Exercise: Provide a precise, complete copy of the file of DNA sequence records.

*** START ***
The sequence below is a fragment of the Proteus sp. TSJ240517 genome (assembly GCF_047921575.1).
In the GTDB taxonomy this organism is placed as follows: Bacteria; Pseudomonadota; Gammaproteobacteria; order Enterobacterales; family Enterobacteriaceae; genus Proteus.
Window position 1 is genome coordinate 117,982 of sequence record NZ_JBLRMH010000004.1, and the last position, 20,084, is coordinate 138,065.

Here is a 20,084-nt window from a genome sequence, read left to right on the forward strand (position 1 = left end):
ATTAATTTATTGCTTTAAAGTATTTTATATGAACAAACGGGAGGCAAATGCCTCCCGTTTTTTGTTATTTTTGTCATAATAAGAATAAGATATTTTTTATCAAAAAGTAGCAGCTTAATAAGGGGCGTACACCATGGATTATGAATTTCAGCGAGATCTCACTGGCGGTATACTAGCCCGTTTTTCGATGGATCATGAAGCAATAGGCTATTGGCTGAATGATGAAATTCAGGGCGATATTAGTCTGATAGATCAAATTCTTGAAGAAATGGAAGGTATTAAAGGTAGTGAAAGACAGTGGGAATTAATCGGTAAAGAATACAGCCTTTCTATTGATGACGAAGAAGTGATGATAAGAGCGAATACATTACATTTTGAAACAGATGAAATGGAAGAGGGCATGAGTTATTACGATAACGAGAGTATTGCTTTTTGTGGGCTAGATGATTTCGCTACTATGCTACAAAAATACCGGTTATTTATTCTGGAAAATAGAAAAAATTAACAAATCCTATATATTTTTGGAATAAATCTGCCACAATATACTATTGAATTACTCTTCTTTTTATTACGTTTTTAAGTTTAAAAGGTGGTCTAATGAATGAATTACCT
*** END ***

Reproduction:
The sequence below is a fragment of the Proteus sp. TSJ240517 genome (assembly GCF_047921575.1).
In the GTDB taxonomy this organism is placed as follows: Bacteria; Pseudomonadota; Gammaproteobacteria; order Enterobacterales; family Enterobacteriaceae; genus Proteus.
Window position 1 is genome coordinate 117,982 of sequence record NZ_JBLRMH010000004.1, and the last position, 20,084, is coordinate 138,065.

Here is a 20,084-nt window from a genome sequence, read left to right on the forward strand (position 1 = left end):
ATTAATTTATTGCTTTAAAGTATTTTATATGAACAAACGGGAGGCAAATGCCTCCCGTTTTTTGTTATTTTTGTCATAATAAGAATAAGATATTTTTTATCAAAAAGTAGCAGCTTAATAAGGGGCGTACACCATGGATTATGAATTTCAGCGAGATCTCACTGGCGGTATACTAGCCCGTTTTTCGATGGATCATGAAGCAATAGGCTATTGGCTGAATGATGAAATTCAGGGCGATATTAGTCTGATAGATCAAATTCTTGAAGAAATGGAAGGTATTAAAGGTAGTGAAAGACAGTGGGAATTAATCGGTAAAGAATACAGCCTTTCTATTGATGACGAAGAAGTGATGATAAGAGCGAATACATTACATTTTGAAACAGATGAAATGGAAGAGGGCATGAGTTATTACGATAACGAGAGTATTGCTTTTTGTGGGCTAGATGATTTCGCTACTATGCTACAAAAATACCGGTTATTTATTCTGGAAAATAGAAAAAATTAACAAATCCTATATATTTTTGGAATAAATCTGCCACAATATACTATTGAATTACTCTTCTTTTTATTACGTTTTTAAGTTTAAAAGGTGGTCTAATGAATGAATTACCT